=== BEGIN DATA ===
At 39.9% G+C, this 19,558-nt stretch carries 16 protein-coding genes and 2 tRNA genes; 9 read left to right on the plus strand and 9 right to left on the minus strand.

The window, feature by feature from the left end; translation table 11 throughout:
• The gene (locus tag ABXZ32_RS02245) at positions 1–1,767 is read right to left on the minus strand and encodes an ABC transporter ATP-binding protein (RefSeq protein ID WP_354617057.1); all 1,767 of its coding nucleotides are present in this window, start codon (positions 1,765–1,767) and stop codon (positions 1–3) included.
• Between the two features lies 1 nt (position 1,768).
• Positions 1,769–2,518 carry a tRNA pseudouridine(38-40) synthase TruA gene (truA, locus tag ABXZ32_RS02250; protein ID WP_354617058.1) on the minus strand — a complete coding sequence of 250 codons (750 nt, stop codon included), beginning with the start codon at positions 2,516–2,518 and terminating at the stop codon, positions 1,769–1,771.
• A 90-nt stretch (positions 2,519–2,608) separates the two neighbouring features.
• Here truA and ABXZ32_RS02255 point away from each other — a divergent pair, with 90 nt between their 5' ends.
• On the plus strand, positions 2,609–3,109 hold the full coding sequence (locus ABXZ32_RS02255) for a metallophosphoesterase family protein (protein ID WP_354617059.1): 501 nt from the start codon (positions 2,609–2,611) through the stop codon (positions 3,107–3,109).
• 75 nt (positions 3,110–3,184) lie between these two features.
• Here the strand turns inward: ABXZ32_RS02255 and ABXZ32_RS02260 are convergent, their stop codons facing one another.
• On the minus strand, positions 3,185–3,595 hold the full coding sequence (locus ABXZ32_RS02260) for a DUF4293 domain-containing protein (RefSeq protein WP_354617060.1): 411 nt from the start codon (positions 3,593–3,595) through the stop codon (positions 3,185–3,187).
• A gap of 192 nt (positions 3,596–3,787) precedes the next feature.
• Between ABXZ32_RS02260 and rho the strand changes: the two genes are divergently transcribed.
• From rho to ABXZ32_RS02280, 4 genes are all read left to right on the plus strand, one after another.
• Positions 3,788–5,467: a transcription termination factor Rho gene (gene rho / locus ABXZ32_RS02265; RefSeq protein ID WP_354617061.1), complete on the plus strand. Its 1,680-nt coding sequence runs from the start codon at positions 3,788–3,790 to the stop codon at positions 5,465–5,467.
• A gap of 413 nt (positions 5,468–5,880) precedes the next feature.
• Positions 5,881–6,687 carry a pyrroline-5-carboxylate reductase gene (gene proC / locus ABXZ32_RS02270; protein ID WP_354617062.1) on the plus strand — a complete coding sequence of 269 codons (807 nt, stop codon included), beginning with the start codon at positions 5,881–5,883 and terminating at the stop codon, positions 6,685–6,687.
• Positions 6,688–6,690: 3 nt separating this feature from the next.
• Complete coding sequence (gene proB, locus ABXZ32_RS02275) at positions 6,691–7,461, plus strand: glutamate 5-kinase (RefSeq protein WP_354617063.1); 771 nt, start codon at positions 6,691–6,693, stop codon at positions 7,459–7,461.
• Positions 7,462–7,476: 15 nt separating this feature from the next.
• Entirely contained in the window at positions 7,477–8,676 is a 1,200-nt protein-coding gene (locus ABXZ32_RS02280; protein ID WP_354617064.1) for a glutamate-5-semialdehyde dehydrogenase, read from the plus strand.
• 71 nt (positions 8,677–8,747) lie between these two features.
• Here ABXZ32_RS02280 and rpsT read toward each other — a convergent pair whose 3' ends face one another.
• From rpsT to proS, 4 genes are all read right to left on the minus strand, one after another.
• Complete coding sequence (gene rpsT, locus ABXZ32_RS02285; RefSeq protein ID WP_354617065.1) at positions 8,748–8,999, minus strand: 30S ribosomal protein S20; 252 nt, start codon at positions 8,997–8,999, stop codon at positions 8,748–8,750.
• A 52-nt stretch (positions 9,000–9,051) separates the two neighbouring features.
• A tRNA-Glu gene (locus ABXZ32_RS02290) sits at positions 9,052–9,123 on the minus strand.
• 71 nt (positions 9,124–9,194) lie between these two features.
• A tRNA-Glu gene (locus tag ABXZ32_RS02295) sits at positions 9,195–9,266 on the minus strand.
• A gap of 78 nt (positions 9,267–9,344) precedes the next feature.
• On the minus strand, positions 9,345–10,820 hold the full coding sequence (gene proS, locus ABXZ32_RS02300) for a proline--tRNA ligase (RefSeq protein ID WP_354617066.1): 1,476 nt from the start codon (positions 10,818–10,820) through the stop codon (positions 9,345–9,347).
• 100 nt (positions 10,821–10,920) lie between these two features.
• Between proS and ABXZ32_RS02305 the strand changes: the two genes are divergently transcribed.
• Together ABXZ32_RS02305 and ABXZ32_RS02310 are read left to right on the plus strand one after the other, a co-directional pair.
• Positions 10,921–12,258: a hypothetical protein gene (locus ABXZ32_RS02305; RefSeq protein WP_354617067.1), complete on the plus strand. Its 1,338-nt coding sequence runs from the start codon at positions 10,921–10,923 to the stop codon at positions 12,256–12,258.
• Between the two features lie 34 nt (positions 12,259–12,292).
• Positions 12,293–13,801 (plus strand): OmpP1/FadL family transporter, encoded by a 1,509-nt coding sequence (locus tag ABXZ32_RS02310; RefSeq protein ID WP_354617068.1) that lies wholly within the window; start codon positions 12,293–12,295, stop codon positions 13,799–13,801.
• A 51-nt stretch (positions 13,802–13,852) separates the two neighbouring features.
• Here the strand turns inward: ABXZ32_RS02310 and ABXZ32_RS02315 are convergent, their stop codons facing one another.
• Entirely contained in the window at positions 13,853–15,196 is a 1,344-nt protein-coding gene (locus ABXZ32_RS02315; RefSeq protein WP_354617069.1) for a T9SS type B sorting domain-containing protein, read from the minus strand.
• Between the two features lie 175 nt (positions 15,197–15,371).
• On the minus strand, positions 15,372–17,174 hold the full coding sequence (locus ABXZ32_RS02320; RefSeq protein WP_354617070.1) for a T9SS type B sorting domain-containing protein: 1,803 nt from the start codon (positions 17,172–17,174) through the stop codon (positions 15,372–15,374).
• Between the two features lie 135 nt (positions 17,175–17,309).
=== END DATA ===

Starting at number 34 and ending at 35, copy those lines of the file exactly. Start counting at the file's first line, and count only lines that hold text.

• Together ABXZ32_RS02305 and ABXZ32_RS02310 are read left to right on the plus strand one after the other, a co-directional pair.
• Positions 10,921–12,258: a hypothetical protein gene (locus ABXZ32_RS02305; RefSeq protein WP_354617067.1), complete on the plus strand. Its 1,338-nt coding sequence runs from the start codon at positions 10,921–10,923 to the stop codon at positions 12,256–12,258.